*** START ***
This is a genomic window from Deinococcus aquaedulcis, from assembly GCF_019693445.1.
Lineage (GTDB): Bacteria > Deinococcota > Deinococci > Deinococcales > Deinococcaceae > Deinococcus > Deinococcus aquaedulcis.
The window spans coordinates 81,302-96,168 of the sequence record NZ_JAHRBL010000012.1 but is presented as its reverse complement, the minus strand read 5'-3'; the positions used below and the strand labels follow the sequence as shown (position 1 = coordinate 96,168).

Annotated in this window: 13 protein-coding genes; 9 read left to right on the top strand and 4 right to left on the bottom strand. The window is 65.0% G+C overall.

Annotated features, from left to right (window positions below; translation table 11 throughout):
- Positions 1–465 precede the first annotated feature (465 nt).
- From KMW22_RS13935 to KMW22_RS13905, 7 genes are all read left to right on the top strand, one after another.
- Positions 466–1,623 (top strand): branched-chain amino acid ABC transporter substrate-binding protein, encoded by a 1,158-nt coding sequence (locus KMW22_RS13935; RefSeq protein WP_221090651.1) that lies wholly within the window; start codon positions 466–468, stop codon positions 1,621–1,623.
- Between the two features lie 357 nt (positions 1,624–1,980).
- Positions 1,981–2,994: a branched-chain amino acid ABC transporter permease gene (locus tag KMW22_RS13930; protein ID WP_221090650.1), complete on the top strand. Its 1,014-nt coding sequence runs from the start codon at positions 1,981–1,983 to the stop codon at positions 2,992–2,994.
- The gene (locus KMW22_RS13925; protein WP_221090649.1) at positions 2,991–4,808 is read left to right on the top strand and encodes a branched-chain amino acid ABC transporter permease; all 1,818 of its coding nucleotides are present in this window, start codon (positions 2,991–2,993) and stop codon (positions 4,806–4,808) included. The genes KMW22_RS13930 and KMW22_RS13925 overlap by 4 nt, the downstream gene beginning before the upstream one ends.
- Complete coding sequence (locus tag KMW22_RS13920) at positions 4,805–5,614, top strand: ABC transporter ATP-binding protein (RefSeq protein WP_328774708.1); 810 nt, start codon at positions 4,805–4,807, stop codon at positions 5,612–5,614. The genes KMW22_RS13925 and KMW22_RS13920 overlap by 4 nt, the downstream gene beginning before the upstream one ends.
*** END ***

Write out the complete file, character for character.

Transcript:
This is a genomic window from Deinococcus aquaedulcis, from assembly GCF_019693445.1.
Lineage (GTDB): Bacteria > Deinococcota > Deinococci > Deinococcales > Deinococcaceae > Deinococcus > Deinococcus aquaedulcis.
The window spans coordinates 81,302-96,168 of the sequence record NZ_JAHRBL010000012.1 but is presented as its reverse complement, the minus strand read 5'-3'; the positions used below and the strand labels follow the sequence as shown (position 1 = coordinate 96,168).

Annotated in this window: 13 protein-coding genes; 9 read left to right on the top strand and 4 right to left on the bottom strand. The window is 65.0% G+C overall.

Annotated features, from left to right (window positions below; translation table 11 throughout):
- Positions 1–465 precede the first annotated feature (465 nt).
- From KMW22_RS13935 to KMW22_RS13905, 7 genes are all read left to right on the top strand, one after another.
- Positions 466–1,623 (top strand): branched-chain amino acid ABC transporter substrate-binding protein, encoded by a 1,158-nt coding sequence (locus KMW22_RS13935; RefSeq protein WP_221090651.1) that lies wholly within the window; start codon positions 466–468, stop codon positions 1,621–1,623.
- Between the two features lie 357 nt (positions 1,624–1,980).
- Positions 1,981–2,994: a branched-chain amino acid ABC transporter permease gene (locus tag KMW22_RS13930; protein ID WP_221090650.1), complete on the top strand. Its 1,014-nt coding sequence runs from the start codon at positions 1,981–1,983 to the stop codon at positions 2,992–2,994.
- The gene (locus KMW22_RS13925; protein WP_221090649.1) at positions 2,991–4,808 is read left to right on the top strand and encodes a branched-chain amino acid ABC transporter permease; all 1,818 of its coding nucleotides are present in this window, start codon (positions 2,991–2,993) and stop codon (positions 4,806–4,808) included. The genes KMW22_RS13930 and KMW22_RS13925 overlap by 4 nt, the downstream gene beginning before the upstream one ends.
- Complete coding sequence (locus tag KMW22_RS13920) at positions 4,805–5,614, top strand: ABC transporter ATP-binding protein (RefSeq protein WP_328774708.1); 810 nt, start codon at positions 4,805–4,807, stop codon at positions 5,612–5,614. The genes KMW22_RS13925 and KMW22_RS13920 overlap by 4 nt, the downstream gene beginning before the upstream one ends.